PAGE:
ABSTRACT: Recent advances in high-throughput experimental techniques have led to an exponential increase in both the size and the complexity of the datasets commonly studied in biology. Data visualisation is increasingly used as the key to unlock this data, going from hypothesis generation to model evaluation and tool implementation. It is becoming more and more the heart of bioinformatics workflows, enabling scientists to reason and communicate more effectively. In parallel, there has been a corresponding trend towards the development of related software, which has triggered the maturation of different visualisation libraries and frameworks. For bioinformaticians, scientific programmers and software developers, the main challenge is to pick out the most fitting one(s) to create clear, meaningful and integrated data visualisation for their particular use cases. In this review, we introduce a collection of open source or free to use libraries and frameworks for creating data visualisation, covering the generation of a wide variety of charts and graphs. We will focus on software written in Java, JavaScript or Python. We truly believe this software offers the potential to turn tedious data into exciting visual stories. This article is protected by copyright. All rights reserved. This article is protected by copyright. All rights reserved.
    Proteomics 02/2015; 15(8). DOI:10.1002/pmic.201400377 · 3.97 Impact Factor
  • Source
    • "Currently, there are at least 11 databases which record lncRNAs (Dinger et al. 2009; Amaral et al. 2011; Bu et al. 2012; Risueño et al. 2010; Gibb et al. 2011a). "
    [Show abstract] [Hide abstract]
    ABSTRACT: In this paper the TileShuffle method is evaluated as a search method for candidate lncRNAs at 8q24.2. The method is run on three microarrays. Microarrays which all contained the same sample and repeated copies of tiled probes. This allows the coherence of the selection method within and between microarrays to be estimated by Monte Carlo simulations on the repeated probes.
  • Source
    • "With the availability of individual probe and reference genome sequences, it is possible to re-map probes based on new sources of genome annotations. This allows custom Chip Description Files (CDFs) wherein probes are grouped into novel probe sets based on exon, transcript, and gene level annotation [9] [10] [11] [12] [13] [14] [15] [16] [17] [18] [19] [20] [21] [22]. Most notable is the effort of the BrainArray group [10] which updates custom CDFs for a large number of Affymetrix® GeneChips® by creating probe sets based on annotated features such as Entrez Gene [23], Ensembl transcript, Ensembl gene, and RefSeq Gene [24]. "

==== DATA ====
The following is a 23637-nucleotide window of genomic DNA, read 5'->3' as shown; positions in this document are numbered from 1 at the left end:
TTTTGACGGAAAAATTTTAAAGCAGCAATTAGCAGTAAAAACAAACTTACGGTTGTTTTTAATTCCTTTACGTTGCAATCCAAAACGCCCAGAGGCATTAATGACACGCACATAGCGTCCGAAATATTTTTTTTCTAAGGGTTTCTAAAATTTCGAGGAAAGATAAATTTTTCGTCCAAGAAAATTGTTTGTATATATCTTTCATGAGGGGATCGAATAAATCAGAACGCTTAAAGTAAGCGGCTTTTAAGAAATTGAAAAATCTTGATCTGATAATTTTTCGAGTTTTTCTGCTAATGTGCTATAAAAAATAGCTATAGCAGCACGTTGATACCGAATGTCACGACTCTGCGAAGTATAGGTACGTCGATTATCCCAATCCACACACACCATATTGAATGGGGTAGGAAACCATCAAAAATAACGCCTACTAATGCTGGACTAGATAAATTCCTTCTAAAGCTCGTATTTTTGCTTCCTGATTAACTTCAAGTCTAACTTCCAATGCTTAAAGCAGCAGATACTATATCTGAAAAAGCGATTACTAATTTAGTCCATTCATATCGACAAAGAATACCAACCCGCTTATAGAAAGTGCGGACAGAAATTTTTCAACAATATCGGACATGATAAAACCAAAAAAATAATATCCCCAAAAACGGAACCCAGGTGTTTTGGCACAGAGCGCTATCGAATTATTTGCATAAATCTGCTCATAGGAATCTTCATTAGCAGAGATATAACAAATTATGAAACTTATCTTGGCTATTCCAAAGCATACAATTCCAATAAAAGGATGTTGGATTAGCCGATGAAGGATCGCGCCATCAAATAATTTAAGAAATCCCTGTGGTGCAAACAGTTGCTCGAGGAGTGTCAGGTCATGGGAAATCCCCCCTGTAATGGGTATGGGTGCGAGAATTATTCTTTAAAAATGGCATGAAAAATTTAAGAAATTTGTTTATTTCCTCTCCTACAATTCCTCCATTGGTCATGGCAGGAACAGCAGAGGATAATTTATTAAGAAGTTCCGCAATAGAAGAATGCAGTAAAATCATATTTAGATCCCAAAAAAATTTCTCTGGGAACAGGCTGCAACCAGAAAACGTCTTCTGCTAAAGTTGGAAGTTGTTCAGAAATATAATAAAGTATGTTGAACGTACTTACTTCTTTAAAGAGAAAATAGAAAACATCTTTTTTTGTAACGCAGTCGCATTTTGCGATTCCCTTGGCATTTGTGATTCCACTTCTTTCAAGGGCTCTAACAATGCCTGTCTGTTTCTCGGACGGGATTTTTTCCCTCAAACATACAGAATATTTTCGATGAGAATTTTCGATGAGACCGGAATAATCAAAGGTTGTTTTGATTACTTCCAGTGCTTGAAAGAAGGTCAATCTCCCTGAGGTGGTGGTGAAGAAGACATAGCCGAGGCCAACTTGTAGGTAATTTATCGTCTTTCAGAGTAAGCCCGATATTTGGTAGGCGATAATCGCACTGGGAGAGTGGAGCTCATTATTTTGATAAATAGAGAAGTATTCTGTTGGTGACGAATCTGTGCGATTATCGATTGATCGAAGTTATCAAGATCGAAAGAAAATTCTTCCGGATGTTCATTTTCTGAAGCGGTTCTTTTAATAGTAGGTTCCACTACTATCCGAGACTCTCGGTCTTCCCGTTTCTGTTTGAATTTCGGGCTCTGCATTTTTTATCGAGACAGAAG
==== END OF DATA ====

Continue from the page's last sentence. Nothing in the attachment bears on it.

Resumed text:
[Show abstract] [Hide abstract]
    ABSTRACT: Affymetrix® GeneChip® micro array design defines probe sets consisting of 11, 16, or 20 distinct 25 base pair (BP) probes for determining mRNA expression for a specific gene, which may be covered by one or more probe sets. Each probe has a corresponding perfect match (PM) and mismatch (MM) set. Traditional analytical techniques have either used the MM probes to determine the level of cross-hybridization or reliability of the PM probe, or have been completely ignored. Given the availability of reference genome sequences, we have reanalyzed the mapping of both PM and MM probes to reference genomes in transcript regions. Our results suggest that depending of the species of interest, 66%-93% of the PM probes can be used reliably in terms of single unique matches to the genome, while a small number of the MM probes (typically less than 1%) could be incorporated into the analysis. In addition, we have examined the mapping of PM and MM probes to five different human genome projects, resulting in approximately a 70% overlap of uniquely mapping PM probes, and a subset of 51 uniquely mapping MM probes commonly found in all five projects, 24 of which are found within annotated exonic regions. These results suggest that individual variation in transcriptome regions provides an additional complexity to micro array data analysis. Given these results, we conclude that the development of custom chip definition files (CDFs) should include MM probe sequences to provide the most effective means of transcriptome analysis of Affymetrix® GeneChip® arrays.
    Proceedings of the 2012 ASE/IEEE International Conference on BioMedical Computing (BioMedCom 2012), Washington D.C., DC, USA; 12/2012
Show more